As head coach of UCLA's basketball team, John Wooden won ten NCAA national championships in a twelve-year period. Well known for the short inspirational messages he used to encourage his players, some consider the above quote to be one of his finest pieces of advice.
How can we apply Wooden's advice to our writing?
Focused on completing a project and submitting it to a publisher, writers can forget the importance of taking the time to do it right — yours truly stands guilty as charged. Expect cruddy first drafts. We frequently hear, just get it out. While that is true, don't rush editing.
Not all writers are fans of editing. You're forced to kill your darlings, tighten your prose, remove passive voice, switch out weak adverbs for strong verbs, and a litany of other instructions that threaten to make your head ache. Self-editing is a learned art form. I'm still in class. It's way more rewarding to edit someone else's manuscript.
Speaking of working with editors, this might shock you: if your editor asks you to go over a chapter for the third time, it's because she believes so much in your story she wants it to be even better than you think it can be. The word choice, the sentence structure, and the way a chapter ends can be the difference between a reader turning the page and putting a book down unfinished. An editor is part of a team dedicated to preparing your manuscript for publication.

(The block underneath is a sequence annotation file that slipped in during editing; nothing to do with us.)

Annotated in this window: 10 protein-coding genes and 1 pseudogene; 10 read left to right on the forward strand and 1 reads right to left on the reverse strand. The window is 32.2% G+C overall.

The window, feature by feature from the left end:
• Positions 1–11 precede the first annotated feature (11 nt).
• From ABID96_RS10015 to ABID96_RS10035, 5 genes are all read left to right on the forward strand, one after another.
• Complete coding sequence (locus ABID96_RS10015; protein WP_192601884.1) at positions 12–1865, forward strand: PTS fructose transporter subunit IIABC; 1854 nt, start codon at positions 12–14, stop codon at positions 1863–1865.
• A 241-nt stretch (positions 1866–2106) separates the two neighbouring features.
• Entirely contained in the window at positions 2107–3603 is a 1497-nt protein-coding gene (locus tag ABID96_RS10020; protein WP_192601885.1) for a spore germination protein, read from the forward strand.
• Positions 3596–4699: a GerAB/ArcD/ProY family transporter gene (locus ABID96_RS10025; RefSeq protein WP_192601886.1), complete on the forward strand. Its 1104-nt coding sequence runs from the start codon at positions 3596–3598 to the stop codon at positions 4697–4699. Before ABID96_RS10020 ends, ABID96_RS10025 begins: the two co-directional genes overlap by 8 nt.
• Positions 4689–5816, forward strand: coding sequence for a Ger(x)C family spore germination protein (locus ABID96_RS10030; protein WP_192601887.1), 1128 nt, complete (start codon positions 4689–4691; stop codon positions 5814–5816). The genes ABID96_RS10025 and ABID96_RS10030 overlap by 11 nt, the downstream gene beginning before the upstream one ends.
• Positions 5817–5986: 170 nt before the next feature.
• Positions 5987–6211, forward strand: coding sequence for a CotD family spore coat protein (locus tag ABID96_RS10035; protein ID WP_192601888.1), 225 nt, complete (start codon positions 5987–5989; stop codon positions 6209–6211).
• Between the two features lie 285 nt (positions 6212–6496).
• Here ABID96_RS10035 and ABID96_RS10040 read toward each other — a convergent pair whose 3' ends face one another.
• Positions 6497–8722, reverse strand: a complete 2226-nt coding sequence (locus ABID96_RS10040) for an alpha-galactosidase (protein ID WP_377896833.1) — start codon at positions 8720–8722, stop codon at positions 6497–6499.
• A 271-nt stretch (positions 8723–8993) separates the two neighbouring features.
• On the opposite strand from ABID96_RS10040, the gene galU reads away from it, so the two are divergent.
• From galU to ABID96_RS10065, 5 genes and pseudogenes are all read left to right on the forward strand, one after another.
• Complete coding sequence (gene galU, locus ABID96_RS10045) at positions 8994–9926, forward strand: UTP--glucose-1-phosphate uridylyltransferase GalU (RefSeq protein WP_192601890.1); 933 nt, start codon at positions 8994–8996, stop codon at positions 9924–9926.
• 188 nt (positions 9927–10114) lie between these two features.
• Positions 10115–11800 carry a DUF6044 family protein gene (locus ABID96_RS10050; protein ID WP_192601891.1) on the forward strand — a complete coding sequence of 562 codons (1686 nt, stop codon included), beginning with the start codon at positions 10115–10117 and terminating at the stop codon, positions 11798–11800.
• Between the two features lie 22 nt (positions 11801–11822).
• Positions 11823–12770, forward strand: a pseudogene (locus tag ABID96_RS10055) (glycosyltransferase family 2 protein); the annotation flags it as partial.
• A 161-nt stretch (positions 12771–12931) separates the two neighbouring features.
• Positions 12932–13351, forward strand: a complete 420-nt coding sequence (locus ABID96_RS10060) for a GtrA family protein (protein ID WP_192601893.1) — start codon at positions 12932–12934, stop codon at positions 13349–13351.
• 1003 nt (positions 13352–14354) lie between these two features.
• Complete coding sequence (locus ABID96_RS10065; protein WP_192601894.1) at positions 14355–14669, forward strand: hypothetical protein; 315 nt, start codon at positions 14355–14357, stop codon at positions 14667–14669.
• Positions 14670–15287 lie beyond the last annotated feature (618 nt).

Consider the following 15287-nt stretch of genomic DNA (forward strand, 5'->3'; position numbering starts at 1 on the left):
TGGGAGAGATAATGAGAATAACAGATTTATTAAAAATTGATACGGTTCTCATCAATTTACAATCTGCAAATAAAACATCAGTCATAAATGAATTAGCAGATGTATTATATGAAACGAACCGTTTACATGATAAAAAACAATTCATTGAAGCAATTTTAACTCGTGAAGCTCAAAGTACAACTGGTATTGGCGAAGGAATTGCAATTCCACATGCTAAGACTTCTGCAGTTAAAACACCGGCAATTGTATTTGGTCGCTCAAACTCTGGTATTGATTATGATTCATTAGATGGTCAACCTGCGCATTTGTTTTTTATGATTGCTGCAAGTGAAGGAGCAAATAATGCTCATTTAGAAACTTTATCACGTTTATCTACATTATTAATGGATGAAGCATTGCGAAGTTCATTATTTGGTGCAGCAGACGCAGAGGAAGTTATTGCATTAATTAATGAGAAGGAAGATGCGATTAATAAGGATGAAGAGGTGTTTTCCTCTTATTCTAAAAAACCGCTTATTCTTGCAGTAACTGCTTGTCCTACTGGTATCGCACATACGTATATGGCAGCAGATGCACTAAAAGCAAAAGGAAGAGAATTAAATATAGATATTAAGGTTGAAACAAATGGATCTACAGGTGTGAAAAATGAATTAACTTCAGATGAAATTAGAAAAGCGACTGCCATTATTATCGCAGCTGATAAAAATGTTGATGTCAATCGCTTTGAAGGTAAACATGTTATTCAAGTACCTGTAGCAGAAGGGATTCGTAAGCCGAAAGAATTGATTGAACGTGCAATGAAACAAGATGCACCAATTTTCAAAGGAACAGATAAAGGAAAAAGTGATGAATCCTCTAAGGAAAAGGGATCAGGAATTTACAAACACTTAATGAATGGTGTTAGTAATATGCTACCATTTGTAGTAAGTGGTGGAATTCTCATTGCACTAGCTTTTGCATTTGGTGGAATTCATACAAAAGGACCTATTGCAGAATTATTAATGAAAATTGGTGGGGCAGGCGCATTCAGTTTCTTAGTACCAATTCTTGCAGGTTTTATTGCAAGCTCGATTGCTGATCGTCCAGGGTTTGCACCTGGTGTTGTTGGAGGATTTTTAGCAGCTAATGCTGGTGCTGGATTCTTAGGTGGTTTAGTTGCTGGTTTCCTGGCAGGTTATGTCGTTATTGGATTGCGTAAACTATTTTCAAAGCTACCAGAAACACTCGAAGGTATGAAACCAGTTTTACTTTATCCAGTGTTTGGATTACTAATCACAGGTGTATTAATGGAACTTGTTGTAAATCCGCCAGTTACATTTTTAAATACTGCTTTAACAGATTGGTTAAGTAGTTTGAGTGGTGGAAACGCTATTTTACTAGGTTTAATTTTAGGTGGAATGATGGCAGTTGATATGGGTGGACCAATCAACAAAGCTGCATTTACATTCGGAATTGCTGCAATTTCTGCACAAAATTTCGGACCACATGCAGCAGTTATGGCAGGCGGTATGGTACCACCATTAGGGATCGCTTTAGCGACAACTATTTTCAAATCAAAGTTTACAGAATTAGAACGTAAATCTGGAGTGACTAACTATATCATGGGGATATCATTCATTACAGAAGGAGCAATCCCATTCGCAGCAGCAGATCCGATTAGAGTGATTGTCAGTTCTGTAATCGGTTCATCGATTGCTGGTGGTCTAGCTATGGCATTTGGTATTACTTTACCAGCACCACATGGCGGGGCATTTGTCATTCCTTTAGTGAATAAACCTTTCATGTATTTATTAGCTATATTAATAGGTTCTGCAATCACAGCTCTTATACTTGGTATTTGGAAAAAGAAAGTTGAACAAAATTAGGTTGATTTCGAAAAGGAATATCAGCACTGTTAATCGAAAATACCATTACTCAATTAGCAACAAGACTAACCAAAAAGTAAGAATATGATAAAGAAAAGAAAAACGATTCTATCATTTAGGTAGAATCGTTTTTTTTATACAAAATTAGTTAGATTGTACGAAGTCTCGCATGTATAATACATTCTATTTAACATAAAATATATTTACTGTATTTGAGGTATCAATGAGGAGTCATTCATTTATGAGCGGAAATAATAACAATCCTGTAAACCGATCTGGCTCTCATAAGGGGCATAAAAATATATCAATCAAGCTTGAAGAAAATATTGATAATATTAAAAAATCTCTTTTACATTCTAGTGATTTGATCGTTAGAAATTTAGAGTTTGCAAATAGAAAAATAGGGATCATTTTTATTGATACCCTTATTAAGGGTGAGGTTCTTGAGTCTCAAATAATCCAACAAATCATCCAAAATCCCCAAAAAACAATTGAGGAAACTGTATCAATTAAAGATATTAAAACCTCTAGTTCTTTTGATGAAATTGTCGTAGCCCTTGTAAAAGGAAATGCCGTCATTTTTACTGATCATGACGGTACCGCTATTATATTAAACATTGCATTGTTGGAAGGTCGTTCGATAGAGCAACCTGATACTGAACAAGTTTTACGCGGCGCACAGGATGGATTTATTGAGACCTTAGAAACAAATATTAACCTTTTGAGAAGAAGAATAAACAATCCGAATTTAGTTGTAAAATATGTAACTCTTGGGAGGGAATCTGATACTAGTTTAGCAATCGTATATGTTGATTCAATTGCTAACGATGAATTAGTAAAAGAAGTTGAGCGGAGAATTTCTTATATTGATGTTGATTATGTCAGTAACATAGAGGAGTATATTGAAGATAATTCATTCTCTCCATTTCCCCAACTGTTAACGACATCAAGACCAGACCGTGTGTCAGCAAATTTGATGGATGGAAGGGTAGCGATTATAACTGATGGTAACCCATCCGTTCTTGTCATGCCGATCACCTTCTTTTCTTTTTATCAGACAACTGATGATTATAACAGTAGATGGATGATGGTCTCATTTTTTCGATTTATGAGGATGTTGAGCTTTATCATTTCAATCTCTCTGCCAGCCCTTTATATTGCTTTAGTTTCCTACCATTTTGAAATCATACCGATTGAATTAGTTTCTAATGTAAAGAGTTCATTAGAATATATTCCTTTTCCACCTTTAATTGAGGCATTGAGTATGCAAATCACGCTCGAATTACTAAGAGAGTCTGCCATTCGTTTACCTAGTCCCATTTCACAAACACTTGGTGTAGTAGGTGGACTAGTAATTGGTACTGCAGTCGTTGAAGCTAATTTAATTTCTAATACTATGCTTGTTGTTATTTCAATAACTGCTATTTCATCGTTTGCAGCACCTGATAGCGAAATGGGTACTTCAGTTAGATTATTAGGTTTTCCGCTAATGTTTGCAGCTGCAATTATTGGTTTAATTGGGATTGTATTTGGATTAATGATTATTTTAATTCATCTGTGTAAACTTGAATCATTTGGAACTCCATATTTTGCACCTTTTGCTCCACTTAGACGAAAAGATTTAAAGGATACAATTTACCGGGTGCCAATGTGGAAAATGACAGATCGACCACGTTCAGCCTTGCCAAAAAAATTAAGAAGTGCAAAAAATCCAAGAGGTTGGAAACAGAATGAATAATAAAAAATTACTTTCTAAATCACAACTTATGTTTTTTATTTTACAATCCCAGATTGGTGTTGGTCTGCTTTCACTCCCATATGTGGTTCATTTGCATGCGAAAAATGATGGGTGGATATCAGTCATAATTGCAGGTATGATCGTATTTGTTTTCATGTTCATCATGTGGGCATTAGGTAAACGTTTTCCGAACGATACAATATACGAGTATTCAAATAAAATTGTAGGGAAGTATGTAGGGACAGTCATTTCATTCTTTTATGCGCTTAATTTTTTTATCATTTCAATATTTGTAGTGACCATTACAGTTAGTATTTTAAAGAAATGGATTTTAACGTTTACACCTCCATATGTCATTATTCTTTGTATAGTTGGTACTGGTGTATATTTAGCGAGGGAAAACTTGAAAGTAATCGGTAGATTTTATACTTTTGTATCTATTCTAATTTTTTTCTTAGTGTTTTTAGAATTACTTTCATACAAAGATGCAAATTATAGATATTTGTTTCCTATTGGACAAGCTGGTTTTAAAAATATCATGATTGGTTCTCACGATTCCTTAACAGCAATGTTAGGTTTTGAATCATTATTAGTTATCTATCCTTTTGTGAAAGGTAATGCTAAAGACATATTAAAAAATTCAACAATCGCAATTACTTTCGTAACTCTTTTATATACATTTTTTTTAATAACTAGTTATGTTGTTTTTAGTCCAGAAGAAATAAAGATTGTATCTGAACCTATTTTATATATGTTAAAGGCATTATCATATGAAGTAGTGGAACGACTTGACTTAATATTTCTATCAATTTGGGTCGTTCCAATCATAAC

So, what can an author do to help?
Don't rush self-editing
My technique is:
- Take the cruddy first draft and pretend it doesn't exist for a month.
- First round of edits: read it aloud to pick up inconsistencies and typos.
- Second round of edits: improve word choice, correct grammar, and reduce repetition.
- Third round of edits: focus on punctuation to make sure it's right.
- Ignore the final draft for a day or two and then read it aloud again to make sure you didn't miss any glaring errors.
The dreaded query letter. Can you imagine my eyes rolling into my head? Writer's Digest has a great list of dos and don'ts for this. You can find it here. Two hundred fifty to three hundred fifty words doesn't leave a lot of room for error. Practice makes perfect.
Once your manuscript is accepted, be open-minded
Publishers understand this is your baby. When a publisher accepts your manuscript, they see its potential. Be open to your editor's suggestions. Step back and be objective. Embrace the process, even when it seems to take a long time. That time will be well worth it!
Cheryl C. Malandrinos is a freelance writer and editor. She is the author of four children’s books including, A Christmas Kindness, released by 4RV Publishing. A blogger and book reviewer, she lives in Massachusetts with her husband and two daughters. She also has a son who is married. Visit Cheryl online at http://ccmalandrinos.com and her children’s book blog at https://childrensandteensbookconnection.wordpress.com